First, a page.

So why the rumination on art? Last weekend I sold my first pictures whilst exhibiting alongside another photographer in a small gallery space at WestFest 2010 in Didsbury, Manchester. The idea was that my colourful landscapes would provide a counterpoint to the black and white, grittier images of Manchester taken by my fellow exhibiter Stephen Campbell. At first it didn’t go well. I thought my mistake was that my images were from all over the UK, whereas Stephen’s were from Manchester. My worst fears were realised when someone walked in and almost immediately bought £290 of Stephen’s work. But then, slowly, something wonderful happened. My pictures started slowly to sell. And, what’s more, it seemed that the people who liked my images didn’t buy Stephen’s and vice versa. Not one person bought a picture from both of us. In other words, people know what they like.

By the end of the weekend I had sold 8 pictures which was a result (and all the money has gone in the camera fund jar) but really it wasn’t about the sales. It was about all the people coming in and, unprompted, saying nice things about the pictures, asking questions about where they were taken and what equipment I used. This was genuine interest from the great British public and it felt marvellous. This brings me back to the title of the blog. One interested woman asked me ‘Are you the artist?’, to which I replied ‘No, but I took these photographs’. After she had gone I was castigated by a friend (thanks Thea!) who insisted that this was a stupid thing to say and that, to paraphrase Withnail and I, ‘of course your the bloody artist’. The thing is, this is not something that I have considered before. With my past history of artistic endeavour it seems ludicrous to describe myself as an artist, let alone ‘the’ artist.

Debate has raged for decades as to whether photography is art. The naysayers suggest that there is no innate creativity involved. The camera does the hard work and the photographer is just the lucky soul who was in the right place in the right time to press the button. Others argue that anything can be art (like Duchamp’s urinal and Emin’s unmade bed) and that photography is a natural extension of the artists repertoire. Just as a painter uses brushes and paints, a photographer uses a camera. I can see both sides of the argument and am still deliberating about the big question. If I am an artist then its for the first time in my life that I have excelled at anything creative. But I now cannot shake the knowledge that there are several households in Manchester that as I type have my pictures on the wall because they liked them and want to look at them. This makes me very happy and very proud. This is why I write this blog.

P.S. The picture accompanying this post is another from Northumberland and shows the walkers path over the sands to Holy Island (the poles in the distance). The wooden construction is there to rescue those poor souls who don’t find out the tide times or who misinterpret the information to find them caught by the oncoming sea. The picture was taken just after the tide went out again uncovering the causeway and the route across to the island. Another picture of this was in my exhibition but didn’t sell; perhaps its natural market is in Northumberland?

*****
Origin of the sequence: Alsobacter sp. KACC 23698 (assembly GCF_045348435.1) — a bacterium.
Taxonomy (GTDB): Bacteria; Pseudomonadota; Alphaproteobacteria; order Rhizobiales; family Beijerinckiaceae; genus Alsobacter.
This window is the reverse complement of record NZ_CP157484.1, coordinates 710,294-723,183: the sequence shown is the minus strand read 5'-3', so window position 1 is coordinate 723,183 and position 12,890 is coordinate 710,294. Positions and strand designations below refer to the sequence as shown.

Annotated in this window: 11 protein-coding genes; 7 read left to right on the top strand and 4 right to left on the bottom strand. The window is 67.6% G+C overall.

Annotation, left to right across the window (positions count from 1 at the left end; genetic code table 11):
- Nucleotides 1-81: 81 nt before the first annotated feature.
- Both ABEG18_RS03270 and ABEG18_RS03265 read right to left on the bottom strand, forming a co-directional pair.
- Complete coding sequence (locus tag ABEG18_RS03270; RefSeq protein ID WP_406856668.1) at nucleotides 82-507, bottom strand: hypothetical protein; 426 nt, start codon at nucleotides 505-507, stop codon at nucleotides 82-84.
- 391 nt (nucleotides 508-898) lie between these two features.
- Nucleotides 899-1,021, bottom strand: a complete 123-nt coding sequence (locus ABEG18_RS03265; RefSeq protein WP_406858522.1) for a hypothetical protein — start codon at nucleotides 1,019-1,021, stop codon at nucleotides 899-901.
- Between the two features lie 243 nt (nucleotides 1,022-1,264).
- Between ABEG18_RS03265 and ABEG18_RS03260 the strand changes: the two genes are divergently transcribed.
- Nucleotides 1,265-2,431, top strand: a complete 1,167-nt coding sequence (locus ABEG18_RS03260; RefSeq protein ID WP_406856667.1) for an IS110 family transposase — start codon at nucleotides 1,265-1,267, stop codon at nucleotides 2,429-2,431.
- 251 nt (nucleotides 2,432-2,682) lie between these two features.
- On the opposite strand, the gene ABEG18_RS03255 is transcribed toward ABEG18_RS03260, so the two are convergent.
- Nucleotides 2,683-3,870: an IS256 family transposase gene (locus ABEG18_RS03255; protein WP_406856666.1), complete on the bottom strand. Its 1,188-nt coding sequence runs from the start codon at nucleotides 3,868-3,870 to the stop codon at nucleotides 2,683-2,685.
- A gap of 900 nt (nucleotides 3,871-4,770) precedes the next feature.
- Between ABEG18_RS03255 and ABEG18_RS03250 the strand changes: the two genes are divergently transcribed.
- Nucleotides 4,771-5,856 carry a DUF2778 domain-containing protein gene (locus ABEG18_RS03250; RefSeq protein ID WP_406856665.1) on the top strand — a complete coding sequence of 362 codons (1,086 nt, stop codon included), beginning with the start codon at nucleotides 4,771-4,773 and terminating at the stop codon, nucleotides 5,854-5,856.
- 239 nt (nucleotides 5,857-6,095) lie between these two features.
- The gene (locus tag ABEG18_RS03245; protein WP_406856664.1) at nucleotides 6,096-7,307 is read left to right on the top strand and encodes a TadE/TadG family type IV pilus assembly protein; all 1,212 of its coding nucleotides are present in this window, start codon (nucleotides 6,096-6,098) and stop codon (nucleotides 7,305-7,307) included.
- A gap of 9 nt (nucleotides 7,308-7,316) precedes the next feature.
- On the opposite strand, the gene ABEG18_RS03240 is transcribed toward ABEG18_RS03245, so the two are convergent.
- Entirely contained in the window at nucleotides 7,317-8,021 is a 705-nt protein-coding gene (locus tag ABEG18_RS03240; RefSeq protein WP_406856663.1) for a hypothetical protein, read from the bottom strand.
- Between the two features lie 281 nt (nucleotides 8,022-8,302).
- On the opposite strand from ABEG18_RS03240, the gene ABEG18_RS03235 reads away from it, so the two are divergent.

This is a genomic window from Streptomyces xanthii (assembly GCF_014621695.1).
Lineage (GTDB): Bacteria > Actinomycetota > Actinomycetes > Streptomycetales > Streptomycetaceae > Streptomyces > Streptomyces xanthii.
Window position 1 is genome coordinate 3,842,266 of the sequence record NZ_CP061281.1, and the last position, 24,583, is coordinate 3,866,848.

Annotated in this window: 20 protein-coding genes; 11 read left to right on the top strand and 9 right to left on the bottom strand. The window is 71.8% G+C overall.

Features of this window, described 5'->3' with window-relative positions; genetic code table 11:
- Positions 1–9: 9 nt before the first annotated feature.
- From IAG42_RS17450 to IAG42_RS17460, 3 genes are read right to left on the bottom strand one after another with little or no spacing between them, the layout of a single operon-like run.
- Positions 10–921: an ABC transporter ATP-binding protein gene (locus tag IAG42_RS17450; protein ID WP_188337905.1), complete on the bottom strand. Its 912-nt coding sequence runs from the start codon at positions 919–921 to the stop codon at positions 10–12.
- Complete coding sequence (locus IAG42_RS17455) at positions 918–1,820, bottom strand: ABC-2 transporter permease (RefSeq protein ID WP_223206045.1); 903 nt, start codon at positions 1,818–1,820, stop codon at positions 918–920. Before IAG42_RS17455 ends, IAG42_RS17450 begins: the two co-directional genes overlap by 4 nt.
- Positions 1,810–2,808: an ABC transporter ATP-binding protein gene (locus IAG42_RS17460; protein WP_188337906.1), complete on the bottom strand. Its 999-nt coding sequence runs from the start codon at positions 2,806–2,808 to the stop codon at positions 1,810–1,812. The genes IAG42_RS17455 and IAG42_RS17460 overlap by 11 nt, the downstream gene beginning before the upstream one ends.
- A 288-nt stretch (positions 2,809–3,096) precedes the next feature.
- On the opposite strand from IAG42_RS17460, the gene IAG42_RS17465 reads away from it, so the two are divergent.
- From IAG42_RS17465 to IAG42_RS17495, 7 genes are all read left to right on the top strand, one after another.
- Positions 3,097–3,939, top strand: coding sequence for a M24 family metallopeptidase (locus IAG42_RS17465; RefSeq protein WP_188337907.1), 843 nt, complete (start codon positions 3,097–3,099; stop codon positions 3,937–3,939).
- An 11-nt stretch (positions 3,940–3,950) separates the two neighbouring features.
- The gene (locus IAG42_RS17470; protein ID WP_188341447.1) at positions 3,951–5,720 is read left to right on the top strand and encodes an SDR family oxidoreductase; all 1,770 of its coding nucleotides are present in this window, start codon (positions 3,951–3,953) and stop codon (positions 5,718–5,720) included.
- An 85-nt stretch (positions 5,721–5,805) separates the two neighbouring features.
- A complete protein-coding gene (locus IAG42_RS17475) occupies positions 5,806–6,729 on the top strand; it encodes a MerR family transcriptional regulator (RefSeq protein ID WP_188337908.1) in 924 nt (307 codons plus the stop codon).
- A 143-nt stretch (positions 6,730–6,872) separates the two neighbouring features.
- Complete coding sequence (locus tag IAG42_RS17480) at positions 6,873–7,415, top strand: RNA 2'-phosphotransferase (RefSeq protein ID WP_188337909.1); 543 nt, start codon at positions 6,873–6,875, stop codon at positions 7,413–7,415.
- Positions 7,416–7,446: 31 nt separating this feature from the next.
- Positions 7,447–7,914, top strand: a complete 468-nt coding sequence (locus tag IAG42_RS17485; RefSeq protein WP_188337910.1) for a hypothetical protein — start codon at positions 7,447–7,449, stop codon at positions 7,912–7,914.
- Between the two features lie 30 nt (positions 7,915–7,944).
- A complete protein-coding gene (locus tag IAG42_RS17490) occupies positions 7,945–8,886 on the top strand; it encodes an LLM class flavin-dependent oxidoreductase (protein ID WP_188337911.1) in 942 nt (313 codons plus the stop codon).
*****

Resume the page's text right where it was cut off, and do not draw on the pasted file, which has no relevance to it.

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Figures in a seascape


OK, this is going to be a very quick blog post primarily because it’s late and because I have not posted in a while. Many posts ago I figured out that I’m a landscape photographer and hopefully this picture illustrates why. Landscapes are where I’m happier; I have total control over the camera and can set things up. Landscapes are usually predictable. They do not move (apart from clouds) or head off at speed in a different direction. They don’t mind being photographed. I suppose you could say that this is the easy option but I have proved to myself of late with the wedding photography that portraits are not beyond me. I am always drawn back to landscapes and seascapes.

One of the reasons I agreed to photograph the wedding in Northumberland is the opportunity to capture scenery such as this. It was taken on the causeway on Holy Island literally 20 minutes after the tide had receded meaning the island was no longer cut off from the mainland. If you look carefully you can see walkers and the odd vehicle heading across the causeway. But of course this picture is all about that sky and the fluffy white clouds counterpointed by the darkening storm in the distance. At this size I can’t really do this picture justice. It needs to be enlarged printed and framed for the full effect; something I intend to do very soon.

Tomorrow and the day after (Saturday/Sunday 4th/5th September) I am heading off to Westfest 2010 in Didsbury to exhibit some of my latest landscape and hopefully sell a few prints. If you are in the area pop down to 212 Burton Road (Didsbury Life offices) and have a look at pictures both by me and by another talented photographer Steven Campbell. I personally think his pictures are really, really great and the idea is that his striking monochrome images of Manchester will provide an interesting contrast to my colourful landscapes. That’s the theory. I’ll let you know how it goes. Please do come and see us if you get the chance. The above picture is not in my exhibition, only because I have only just downloaded from the camera. I wish it was but maybe next time.